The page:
vintage fashion wingz sleeves

Have you ever wondered where the inspiration for Wingz designs comes from?

Michelle Ellis came up with the idea of fashion arm coverage that could be added to sleeveless tops and dresses when she couldn’t find any tops with sleeves – frustrated at the fact all the tops she liked were sleeveless, she decided to make Wingz to address the problem.

The rest is history, but history has given fashion designers like Michelle inspiration for centuries, and we thought it would be fun to look at some of the fashionable sleeve designs of the past and see how they influenced Wingz designs in the 21st century…

Early sleeve design was pretty basic and sleeves would have been cut in as part of a garment, usually a dress. The batwing sleeve was fashionable in the early middle ages, and it’s a style that doesn’t seem to have lost its popularity centuries later.

Batwing sleeves made an appearance at this year’s fashion shows so there’s something about the design that just appeals to women through the centuries. Perhaps it’s the freedom of movement you get with a batwing, although it’s hard to imagine dresses giving much leeway when they were cut with old fashioned fabrics and sleeves sewn in as part of the frock!

One design that was quite popular at the time with genteel ladies especially was the hanging sleeve – a much exaggerated style that could sometimes hang to ground level. Not very practical for washing up, but they were a hit with the 14th century gentlemen.


Fashionable women of the Renaissance period liked to mix and match their sleeve designs a bit, getting creative with puff sleeves that were padded, tied with bands and slashed in strategic places to display opulent inner linings and even undergarments. By the end of the 16th century the trend was for the padding to be all the way down the sleeve but tapering into the wrist.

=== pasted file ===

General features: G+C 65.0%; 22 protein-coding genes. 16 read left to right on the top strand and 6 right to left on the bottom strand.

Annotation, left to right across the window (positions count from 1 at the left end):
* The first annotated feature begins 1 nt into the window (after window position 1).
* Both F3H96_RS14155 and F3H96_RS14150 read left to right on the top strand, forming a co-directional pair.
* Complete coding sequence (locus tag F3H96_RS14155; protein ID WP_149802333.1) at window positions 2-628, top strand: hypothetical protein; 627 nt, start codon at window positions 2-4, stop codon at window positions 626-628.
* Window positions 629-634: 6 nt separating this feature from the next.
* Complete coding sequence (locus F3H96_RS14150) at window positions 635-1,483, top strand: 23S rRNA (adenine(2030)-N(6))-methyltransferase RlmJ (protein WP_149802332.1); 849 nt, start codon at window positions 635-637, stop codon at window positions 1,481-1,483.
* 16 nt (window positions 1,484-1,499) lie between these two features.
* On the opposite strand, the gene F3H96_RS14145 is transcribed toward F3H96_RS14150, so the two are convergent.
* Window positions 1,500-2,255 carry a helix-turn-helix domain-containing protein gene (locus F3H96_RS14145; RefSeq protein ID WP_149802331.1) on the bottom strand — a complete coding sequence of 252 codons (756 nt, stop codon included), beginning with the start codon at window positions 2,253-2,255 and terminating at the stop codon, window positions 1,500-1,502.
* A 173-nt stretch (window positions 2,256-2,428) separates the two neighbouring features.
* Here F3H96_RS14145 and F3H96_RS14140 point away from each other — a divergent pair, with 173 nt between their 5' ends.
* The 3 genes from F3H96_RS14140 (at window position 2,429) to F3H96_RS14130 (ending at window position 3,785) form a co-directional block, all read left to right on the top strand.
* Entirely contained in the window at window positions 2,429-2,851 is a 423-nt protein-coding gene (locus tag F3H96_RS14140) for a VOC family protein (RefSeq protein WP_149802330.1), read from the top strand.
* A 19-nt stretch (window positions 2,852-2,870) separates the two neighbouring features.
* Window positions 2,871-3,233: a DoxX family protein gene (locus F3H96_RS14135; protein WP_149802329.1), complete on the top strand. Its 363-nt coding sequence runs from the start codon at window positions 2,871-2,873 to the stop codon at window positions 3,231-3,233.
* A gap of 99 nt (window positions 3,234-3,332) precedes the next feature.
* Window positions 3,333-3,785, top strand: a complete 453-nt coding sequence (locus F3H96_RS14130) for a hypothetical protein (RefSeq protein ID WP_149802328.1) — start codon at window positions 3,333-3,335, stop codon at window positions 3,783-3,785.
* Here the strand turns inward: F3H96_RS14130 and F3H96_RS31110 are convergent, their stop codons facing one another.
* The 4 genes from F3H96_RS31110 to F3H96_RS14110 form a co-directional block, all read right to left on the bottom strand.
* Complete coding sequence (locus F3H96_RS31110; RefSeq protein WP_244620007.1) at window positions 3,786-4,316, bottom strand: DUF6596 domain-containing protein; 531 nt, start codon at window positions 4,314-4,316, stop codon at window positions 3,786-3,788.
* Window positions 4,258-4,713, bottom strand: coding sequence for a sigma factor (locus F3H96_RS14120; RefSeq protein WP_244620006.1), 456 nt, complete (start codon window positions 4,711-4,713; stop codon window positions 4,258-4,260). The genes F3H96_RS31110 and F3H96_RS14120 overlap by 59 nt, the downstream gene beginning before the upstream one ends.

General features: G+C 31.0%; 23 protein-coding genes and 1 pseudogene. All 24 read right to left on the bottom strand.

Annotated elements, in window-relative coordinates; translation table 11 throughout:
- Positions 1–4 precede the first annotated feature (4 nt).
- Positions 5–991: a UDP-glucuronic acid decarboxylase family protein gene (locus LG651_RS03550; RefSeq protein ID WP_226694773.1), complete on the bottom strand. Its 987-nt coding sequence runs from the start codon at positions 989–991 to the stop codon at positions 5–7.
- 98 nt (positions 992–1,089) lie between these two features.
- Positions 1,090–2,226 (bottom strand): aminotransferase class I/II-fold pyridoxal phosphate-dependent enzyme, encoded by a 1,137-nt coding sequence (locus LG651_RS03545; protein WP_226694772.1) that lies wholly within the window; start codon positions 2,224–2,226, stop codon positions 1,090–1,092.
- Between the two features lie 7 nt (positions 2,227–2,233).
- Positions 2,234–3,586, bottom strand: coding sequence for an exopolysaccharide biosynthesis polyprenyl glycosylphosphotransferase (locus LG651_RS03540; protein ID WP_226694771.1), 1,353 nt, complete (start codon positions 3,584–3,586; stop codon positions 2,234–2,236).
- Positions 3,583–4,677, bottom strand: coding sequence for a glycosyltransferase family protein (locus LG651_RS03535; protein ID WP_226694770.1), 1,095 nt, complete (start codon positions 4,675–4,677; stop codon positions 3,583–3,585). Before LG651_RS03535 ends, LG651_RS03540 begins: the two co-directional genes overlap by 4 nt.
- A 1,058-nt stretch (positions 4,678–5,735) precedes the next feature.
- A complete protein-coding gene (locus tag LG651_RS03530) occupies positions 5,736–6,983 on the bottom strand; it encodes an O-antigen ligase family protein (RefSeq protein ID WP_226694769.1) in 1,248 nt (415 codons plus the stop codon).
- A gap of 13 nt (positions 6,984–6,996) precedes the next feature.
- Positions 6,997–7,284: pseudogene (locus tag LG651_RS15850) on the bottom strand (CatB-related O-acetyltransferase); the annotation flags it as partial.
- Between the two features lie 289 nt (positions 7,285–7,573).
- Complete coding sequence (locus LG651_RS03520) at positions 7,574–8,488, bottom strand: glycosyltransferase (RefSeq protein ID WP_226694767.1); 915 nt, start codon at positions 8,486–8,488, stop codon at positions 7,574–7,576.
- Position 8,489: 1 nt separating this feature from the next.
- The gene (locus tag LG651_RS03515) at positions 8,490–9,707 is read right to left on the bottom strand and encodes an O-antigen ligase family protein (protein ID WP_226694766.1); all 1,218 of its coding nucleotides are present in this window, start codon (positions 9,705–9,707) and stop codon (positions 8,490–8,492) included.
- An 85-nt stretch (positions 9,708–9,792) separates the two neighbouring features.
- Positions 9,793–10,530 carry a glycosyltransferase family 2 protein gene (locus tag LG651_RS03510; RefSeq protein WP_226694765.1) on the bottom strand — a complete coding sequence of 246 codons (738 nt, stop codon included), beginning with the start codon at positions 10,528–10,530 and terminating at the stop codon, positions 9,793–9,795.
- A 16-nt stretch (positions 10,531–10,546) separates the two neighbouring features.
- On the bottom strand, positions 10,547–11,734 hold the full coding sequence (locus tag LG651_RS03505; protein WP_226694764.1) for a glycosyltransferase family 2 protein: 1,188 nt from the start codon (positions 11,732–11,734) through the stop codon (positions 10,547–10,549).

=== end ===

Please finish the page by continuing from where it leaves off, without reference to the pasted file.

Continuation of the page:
The elegant three quarter length sleeve was popular in the 17th century, although the sleeves were very full, rather than tight to the arm like Wingz best-selling sleeves. They were unpadded – the fashion for padded sleeves had gone out of favour by then, but they were often embellished with lace, cuffs and ruffles.

Fitted sleeves were on trend in the 18th century, and generally elbow length. Some women liked to add their own touches with a deep cuff or a pagoda sleeve – a deep funnel style sleeve which stayed popular through the Victorian era. The 1830s were the era of very big puffy sleeves too, and the distinctive ‘leg o’ mutton’ design that went away briefly, only to be reintroduced in the 1890s.


Sleeves became shorter in the 20th century – the cap sleeve, sleeveless dresses of the twenties onwards and strappy dresses all saw sleeves disappear in favour of arm exposure that would have been scandalous in the Victorian era! The bracelet sleeve was another favourite, with tailored sleeves on jackets and of course the dreaded shoulder pad that dominated the eighties. Batwings were another eighties staple, and the long, fluted sleeves of medieval times were popular in the seventies along with floaty dresses and polyester.



Anything goes in the 21st century – lace sleeves have definitely been in style for a few years, along with lightweight sleeves and three quarter length fitted styles reminiscent of 1950s glamour.


What’s your favourite sleeve design?

(I’m thinking the leg o’ mutton must be due a comeback…)